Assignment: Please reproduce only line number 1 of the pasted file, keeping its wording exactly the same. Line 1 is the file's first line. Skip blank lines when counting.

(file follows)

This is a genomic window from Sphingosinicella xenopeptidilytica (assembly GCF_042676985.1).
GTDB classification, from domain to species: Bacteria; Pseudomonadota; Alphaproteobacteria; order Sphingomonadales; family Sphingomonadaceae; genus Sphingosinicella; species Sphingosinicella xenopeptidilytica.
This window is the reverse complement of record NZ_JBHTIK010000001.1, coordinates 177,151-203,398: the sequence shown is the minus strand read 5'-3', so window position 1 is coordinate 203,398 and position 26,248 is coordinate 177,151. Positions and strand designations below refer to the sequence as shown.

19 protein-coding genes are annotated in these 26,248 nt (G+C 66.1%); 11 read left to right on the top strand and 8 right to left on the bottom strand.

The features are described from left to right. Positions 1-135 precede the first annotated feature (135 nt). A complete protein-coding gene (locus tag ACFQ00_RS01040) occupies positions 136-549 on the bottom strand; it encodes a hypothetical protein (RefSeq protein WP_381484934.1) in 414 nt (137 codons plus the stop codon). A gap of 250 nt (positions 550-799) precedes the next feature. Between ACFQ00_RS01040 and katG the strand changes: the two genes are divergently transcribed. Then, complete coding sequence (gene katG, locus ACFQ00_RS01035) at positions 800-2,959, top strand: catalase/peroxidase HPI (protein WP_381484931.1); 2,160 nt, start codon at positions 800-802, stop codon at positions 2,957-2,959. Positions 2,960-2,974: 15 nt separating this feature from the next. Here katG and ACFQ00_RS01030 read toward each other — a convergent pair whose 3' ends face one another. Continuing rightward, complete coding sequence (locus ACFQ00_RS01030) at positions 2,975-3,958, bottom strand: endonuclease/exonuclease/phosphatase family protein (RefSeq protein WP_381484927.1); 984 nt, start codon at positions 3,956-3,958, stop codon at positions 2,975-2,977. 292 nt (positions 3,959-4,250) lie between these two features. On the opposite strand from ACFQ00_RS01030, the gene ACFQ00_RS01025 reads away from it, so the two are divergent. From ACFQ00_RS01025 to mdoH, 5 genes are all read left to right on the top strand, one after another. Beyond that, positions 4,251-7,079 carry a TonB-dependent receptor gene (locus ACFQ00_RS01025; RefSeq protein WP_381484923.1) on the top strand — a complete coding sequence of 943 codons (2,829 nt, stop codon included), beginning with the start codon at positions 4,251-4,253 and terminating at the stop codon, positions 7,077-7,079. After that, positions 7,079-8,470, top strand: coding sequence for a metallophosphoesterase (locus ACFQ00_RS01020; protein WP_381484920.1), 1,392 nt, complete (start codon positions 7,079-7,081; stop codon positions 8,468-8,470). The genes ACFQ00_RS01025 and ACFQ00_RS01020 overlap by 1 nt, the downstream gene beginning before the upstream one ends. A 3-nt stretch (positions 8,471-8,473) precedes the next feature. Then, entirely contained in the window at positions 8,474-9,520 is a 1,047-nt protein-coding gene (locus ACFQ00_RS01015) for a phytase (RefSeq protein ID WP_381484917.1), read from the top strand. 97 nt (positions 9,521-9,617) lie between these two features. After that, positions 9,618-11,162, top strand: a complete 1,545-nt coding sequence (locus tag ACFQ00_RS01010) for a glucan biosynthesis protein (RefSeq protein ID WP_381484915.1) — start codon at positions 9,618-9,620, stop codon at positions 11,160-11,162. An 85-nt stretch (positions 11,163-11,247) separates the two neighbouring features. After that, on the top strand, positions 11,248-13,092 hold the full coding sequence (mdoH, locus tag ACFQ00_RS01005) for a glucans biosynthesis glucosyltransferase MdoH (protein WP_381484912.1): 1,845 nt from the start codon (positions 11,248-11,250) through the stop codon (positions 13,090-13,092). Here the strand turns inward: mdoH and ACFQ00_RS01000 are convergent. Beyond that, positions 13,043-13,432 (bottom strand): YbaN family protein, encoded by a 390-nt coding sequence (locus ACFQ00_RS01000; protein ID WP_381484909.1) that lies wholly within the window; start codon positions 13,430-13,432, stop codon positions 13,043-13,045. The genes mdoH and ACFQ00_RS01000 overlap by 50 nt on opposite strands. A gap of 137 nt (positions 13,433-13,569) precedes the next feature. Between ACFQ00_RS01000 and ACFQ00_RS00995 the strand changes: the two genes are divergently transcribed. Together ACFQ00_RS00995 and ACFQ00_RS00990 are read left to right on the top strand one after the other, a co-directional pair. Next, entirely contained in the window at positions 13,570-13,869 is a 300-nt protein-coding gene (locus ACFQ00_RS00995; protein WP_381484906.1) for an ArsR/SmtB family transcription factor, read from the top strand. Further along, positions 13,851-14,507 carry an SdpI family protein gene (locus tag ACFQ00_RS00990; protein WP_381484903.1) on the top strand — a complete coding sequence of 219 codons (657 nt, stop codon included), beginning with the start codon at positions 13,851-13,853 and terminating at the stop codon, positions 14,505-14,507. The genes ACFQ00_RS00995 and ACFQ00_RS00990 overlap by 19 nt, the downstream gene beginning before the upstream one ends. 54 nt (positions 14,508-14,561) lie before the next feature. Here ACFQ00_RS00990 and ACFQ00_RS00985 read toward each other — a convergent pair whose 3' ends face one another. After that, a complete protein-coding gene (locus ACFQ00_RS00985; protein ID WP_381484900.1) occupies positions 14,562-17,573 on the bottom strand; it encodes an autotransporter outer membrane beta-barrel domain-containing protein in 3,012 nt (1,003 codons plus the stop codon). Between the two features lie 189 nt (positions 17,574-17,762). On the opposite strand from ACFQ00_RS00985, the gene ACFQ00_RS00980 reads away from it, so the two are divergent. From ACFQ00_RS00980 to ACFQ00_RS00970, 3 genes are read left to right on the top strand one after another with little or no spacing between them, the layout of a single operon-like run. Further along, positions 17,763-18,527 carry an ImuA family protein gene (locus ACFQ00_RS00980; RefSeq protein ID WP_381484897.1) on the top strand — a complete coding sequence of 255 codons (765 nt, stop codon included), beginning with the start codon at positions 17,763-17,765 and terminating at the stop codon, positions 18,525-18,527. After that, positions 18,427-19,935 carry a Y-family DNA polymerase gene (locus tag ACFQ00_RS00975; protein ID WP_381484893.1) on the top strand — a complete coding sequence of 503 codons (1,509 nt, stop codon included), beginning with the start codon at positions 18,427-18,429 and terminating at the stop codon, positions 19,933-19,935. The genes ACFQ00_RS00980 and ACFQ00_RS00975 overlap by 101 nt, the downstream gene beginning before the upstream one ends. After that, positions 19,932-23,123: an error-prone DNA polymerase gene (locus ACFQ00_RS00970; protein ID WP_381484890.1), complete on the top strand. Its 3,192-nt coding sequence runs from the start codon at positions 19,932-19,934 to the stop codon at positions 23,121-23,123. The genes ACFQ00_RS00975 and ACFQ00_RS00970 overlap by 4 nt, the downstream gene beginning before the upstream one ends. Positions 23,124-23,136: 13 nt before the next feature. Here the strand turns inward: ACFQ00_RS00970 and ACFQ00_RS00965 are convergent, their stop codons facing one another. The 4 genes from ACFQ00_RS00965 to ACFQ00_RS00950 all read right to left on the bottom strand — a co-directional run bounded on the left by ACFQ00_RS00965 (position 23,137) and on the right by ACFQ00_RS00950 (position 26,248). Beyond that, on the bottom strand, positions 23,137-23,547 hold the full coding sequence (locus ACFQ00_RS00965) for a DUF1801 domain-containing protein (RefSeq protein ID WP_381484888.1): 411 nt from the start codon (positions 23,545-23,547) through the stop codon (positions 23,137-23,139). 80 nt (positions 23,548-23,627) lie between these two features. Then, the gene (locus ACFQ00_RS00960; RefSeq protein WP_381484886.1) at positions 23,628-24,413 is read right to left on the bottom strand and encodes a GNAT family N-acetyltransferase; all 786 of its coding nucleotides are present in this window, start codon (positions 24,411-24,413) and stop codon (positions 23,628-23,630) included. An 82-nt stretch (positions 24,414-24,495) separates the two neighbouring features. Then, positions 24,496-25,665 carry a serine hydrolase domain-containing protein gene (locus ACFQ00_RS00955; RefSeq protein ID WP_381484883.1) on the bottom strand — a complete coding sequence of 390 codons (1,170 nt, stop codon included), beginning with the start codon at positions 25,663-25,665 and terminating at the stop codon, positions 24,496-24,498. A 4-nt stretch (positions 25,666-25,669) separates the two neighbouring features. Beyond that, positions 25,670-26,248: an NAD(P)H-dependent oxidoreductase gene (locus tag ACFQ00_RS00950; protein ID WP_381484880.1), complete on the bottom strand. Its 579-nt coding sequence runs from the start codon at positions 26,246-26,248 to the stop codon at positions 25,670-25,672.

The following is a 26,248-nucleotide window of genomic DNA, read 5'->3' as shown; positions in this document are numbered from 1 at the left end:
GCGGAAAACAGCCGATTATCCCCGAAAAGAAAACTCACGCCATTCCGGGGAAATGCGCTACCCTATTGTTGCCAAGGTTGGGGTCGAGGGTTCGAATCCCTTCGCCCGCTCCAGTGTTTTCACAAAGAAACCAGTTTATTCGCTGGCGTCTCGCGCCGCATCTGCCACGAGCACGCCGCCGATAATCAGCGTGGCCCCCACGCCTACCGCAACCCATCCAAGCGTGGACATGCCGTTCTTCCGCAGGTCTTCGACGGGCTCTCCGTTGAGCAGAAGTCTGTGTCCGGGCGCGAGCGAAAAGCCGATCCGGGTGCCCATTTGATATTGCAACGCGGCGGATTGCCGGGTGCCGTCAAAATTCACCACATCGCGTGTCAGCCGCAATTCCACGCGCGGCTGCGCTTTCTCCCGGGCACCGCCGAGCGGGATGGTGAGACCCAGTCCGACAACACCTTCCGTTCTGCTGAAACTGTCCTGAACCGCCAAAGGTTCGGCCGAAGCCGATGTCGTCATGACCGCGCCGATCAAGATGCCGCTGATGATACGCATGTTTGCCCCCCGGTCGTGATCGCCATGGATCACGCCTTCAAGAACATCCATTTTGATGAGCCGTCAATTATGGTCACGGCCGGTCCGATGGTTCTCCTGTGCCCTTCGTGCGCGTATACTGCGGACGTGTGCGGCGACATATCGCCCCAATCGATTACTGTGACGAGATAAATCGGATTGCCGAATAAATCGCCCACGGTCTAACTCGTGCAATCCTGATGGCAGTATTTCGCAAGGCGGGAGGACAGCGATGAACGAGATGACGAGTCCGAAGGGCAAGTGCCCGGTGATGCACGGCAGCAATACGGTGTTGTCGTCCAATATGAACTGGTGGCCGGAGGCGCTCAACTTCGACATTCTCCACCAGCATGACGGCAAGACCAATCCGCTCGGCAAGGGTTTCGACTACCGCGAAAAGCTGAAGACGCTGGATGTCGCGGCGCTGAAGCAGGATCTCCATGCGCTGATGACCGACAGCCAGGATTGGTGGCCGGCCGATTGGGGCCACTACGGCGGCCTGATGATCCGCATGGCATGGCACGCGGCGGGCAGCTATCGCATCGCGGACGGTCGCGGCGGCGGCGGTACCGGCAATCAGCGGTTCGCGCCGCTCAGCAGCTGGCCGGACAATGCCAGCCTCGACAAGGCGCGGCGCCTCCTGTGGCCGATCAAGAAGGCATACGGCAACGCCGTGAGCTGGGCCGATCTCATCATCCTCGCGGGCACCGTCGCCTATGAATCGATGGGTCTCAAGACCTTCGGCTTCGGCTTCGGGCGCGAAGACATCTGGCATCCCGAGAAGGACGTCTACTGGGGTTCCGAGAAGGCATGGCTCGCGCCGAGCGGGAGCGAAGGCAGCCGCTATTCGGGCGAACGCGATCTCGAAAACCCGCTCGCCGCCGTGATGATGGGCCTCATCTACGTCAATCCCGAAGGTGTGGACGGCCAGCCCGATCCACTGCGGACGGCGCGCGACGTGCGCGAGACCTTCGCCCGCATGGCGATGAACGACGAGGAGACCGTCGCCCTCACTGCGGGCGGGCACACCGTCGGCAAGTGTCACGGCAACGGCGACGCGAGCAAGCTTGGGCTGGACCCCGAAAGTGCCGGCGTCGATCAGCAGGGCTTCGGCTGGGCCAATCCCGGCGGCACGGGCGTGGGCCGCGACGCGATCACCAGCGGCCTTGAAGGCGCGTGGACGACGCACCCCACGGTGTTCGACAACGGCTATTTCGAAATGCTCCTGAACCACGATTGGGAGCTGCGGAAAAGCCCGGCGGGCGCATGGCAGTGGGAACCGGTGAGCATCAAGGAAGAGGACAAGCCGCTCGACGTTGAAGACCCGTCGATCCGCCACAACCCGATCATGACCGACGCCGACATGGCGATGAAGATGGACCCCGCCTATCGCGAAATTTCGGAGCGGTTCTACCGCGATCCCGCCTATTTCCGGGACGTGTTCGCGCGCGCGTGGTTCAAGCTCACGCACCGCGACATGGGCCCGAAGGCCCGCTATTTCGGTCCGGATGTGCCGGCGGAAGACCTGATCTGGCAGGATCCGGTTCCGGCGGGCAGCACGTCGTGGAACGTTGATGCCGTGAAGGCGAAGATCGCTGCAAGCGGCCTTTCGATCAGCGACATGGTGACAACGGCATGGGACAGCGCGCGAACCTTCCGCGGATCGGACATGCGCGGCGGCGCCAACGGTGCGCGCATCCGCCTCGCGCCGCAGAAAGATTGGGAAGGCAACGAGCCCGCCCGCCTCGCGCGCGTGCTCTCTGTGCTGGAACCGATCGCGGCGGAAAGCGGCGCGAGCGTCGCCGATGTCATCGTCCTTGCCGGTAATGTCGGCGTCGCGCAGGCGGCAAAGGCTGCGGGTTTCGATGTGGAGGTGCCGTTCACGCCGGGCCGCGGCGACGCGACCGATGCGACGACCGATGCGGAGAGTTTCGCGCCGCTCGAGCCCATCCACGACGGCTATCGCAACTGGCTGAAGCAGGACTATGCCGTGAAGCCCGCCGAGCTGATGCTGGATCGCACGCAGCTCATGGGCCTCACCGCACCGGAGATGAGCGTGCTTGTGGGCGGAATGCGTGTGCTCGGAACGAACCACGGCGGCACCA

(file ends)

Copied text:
This is a genomic window from Sphingosinicella xenopeptidilytica (assembly GCF_042676985.1).